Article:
Thus Constantinople was the Christian outpost of Europe. For hundred of year the Byzantine Empire stood as a barrier against the Saracen hosts of Asia. It might have stood still longer, but sad to say, this barrier was first broken down by the Christians themselves. For in 1204 the armies of the fourth Crusade, which had gathered to fight the heathen, turned their swords, to their shame be it said, against the Christian people of the Greek Empire. Constantinople was taken, plundered, and destroyed by these "pious brigands,"* and the last of the Byzantine Emperors was first blinded and then flung from a high tower, so that his body fell shattered to pieces on the paving-stones of his own capital.

*George Finlay, History of Greece.

Baldwin, Count of Flanders, one of the great leaders of the Crusade, was then crowned by his followers and acknowledged Emperor of the East. But the once great Empire was now broken up, and out of it three lesser Empires, as well as many smaller states, were formed.

Baldwin did not long rule as Emperor of the East, and the Greeks after a time succeeded in regaining Constantinople from the western Christians. But although for nearly two hundred years longer they kept it, the Empire was dying and lifeless. And by degrees, as the power of Greece grew less, the power of Turkey grew greater. At length in 1453 the Sultan Mohammed II attacked Constantinople. Then the Cross, which for a thousand years and more had stood upon the ramparts of Christendom, went down before the Crescent.

Constantine XI, the last of the Greek Emperors, knelt in the great church of St. Sophia to receive for the last time the Holy Sacrament. Then mounting his horse he rode forth to battle. Fighting for his kingdom and his faith he fell, and over his dead body the young Sultan and his soldiers rode into the ruined city. Then in the church, where but a few hours before the fallen Emperor had knelt and prayed to Christ, the Sultan bowed himself in thanks and praise to Allah and Mohammed.

And now we come to the point where the taking of Constantinople and the fall of the Greek Empire touches our literature.

In Constantinople the ancient learning and literature of the Greeks had lived on year after year. The city was full of scholars who knew, and loved, and studied the Greek authors. But now, before the terror of the Turk, driven forth by the fear of slavery and disgrace, these Greek scholars fled. They fled to Italy. And although in their flight they had to leave goods and wealth behind, the came laden with precious manuscripts from the libraries of Constantinople.

These fugitive Greeks brought to the Italians a learning which was to them new and strange. Soon all over Europe the news of the New Learning spread. Then across the Alps scholars thronged from every country in Europe to listen and to learn.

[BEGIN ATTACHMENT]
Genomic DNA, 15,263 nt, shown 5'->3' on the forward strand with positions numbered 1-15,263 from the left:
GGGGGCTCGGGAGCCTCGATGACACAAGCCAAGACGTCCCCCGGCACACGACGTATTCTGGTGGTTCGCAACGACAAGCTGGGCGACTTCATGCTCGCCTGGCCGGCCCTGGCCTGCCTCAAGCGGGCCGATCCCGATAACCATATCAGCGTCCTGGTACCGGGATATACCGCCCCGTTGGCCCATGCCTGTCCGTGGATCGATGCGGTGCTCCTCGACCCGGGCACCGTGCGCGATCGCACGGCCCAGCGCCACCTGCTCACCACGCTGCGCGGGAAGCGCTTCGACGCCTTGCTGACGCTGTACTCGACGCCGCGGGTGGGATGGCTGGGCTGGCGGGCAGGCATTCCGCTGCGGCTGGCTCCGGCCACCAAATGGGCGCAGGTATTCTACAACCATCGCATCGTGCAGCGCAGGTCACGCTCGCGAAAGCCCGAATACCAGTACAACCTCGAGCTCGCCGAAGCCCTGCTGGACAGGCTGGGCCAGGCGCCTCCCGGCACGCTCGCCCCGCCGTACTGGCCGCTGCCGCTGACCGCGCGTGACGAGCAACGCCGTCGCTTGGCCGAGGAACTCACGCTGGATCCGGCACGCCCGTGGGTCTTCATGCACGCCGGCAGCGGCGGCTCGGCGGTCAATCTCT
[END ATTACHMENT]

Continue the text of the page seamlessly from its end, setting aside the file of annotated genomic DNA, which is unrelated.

I do not think I can quite make you understand what this New Learning was. It was indeed but the old learning of Greece. Yet there was in it something that can never grow old, for it was human. It made men turn away from idle dreaming and begin to learn that the world we live in is real. They began to realize that there was something more than a past and a future. There was the present. So, instead of giving all their time to vague wonderings of what might be, of what never had been, and what never could be, they began to take an interest in life as it was and in man as he was. They began to see that human life with all its joys and sorrows was, after all, the most interesting thing to man.

It was a New Birth, and men called it so. For that is the meaning of Renaissance. Many things besides the fall of Constantinople helped towards this New Birth. The discovery of new worlds by daring sailors like Columbus and Cabot, and the discovery of printing were among them. But the touchstone of the New Learning was the knowledge of Greek, which had been to the greater part of Europe a lost tongue. On this side of the Alps there was not a school or college in which it could be learned. So to Italy, where the Greek scholars had found a refuge, those who wished to learn flocked.

Among them were some Oxford scholars. Chief of these were three, whose names you will learn to know well when you come to read more about this time. They were William Grocyn, "the most upright and best of all Britons,"* Thomas Linacre, and John Colet. These men, returning from Italy full of the New Learning, began to teach Greek at Oxford. And it is strange now to think that there were many then who were bitterly against such teaching. The students even formed themselves into two parties, for and against. They were called Greeks and Trojans, and between these two parties man a fierce fight took place, for the quarrel did not end in words, but often in blows.


The New Learning, however, conquered. And so keenly did men feel the human interests of such things as were now taught, that we have come to call grammar, rhetoric, poetry, Greek and Latin the Humanities, and the professor who teaches these thing the professor of Humanity.


WHILE the New Learning was stirring England, and Greek was being for the first time taught in Oxford, a young student of fourteen came to the University there. This student was named Thomas More. He was the son of a lawyer who became a judge, and as a little boy he had been a page in the household of Morton, the Archbishop of Canterbury.